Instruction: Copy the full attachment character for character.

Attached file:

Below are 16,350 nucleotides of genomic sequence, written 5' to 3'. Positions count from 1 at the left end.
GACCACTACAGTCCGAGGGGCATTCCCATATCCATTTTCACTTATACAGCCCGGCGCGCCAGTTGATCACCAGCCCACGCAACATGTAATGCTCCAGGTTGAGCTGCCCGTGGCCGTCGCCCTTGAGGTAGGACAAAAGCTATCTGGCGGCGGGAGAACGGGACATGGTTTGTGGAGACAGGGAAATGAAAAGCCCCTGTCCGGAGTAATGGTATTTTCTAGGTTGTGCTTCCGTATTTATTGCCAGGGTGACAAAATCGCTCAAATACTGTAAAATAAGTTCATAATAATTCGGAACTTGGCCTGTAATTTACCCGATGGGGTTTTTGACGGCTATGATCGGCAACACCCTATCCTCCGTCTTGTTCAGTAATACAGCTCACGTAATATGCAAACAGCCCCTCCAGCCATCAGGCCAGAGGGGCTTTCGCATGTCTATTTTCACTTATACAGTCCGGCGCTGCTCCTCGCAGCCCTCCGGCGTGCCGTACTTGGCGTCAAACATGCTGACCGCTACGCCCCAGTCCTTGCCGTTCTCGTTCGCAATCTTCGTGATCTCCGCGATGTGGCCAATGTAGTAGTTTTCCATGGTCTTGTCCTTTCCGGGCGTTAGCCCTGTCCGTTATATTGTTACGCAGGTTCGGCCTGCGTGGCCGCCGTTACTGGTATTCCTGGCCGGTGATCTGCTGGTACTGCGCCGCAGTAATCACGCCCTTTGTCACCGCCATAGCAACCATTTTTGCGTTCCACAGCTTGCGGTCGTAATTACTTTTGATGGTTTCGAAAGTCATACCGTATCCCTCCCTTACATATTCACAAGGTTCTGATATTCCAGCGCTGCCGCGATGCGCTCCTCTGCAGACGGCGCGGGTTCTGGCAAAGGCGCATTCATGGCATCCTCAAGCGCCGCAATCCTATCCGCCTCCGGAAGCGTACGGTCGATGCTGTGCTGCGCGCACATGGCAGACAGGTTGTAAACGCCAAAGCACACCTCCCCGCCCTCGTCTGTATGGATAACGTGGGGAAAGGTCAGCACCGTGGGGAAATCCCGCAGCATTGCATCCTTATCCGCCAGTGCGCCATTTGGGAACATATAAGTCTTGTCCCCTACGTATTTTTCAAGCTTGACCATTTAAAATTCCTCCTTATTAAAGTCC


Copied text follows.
Below are 16,350 nucleotides of genomic sequence, written 5' to 3'. Positions count from 1 at the left end.
GACCACTACAGTCCGAGGGGCATTCCCATATCCATTTTCACTTATACAGCCCGGCGCGCCAGTTGATCACCAGCCCACGCAACATGTAATGCTCCAGGTTGAGCTGCCCGTGGCCGTCGCCCTTGAGGTAGGACAAAAGCTATCTGGCGGCGGGAGAACGGGACATGGTTTGTGGAGACAGGGAAATGAAAAGCCCCTGTCCGGAGTAATGGTATTTTCTAGGTTGTGCTTCCGTATTTATTGCCAGGGTGACAAAATCGCTCAAATACTGTAAAATAAGTTCATAATAATTCGGAACTTGGCCTGTAATTTACCCGATGGGGTTTTTGACGGCTATGATCGGCAACACCCTATCCTCCGTCTTGTTCAGTAATACAGCTCACGTAATATGCAAACAGCCCCTCCAGCCATCAGGCCAGAGGGGCTTTCGCATGTCTATTTTCACTTATACAGTCCGGCGCTGCTCCTCGCAGCCCTCCGGCGTGCCGTACTTGGCGTCAAACATGCTGACCGCTACGCCCCAGTCCTTGCCGTTCTCGTTCGCAATCTTCGTGATCTCCGCGATGTGGCCAATGTAGTAGTTTTCCATGGTCTTGTCCTTTCCGGGCGTTAGCCCTGTCCGTTATATTGTTACGCAGGTTCGGCCTGCGTGGCCGCCGTTACTGGTATTCCTGGCCGGTGATCTGCTGGTACTGCGCCGCAGTAATCACGCCCTTTGTCACCGCCATAGCAACCATTTTTGCGTTCCACAGCTTGCGGTCGTAATTACTTTTGATGGTTTCGAAAGTCATACCGTATCCCTCCCTTACATATTCACAAGGTTCTGATATTCCAGCGCTGCCGCGATGCGCTCCTCTGCAGACGGCGCGGGTTCTGGCAAAGGCGCATTCATGGCATCCTCAAGCGCCGCAATCCTATCCGCCTCCGGAAGCGTACGGTCGATGCTGTGCTGCGCGCACATGGCAGACAGGTTGTAAACGCCAAAGCACACCTCCCCGCCCTCGTCTGTATGGATAACGTGGGGAAAGGTCAGCACCGTGGGGAAATCCCGCAGCATTGCATCCTTATCCGCCAGTGCGCCATTTGGGAACATATAAGTCTTGTCCCCTACGTATTTTTCAAGCTTGACCATTTAAAATTCCTCCTTATTAAAGTCC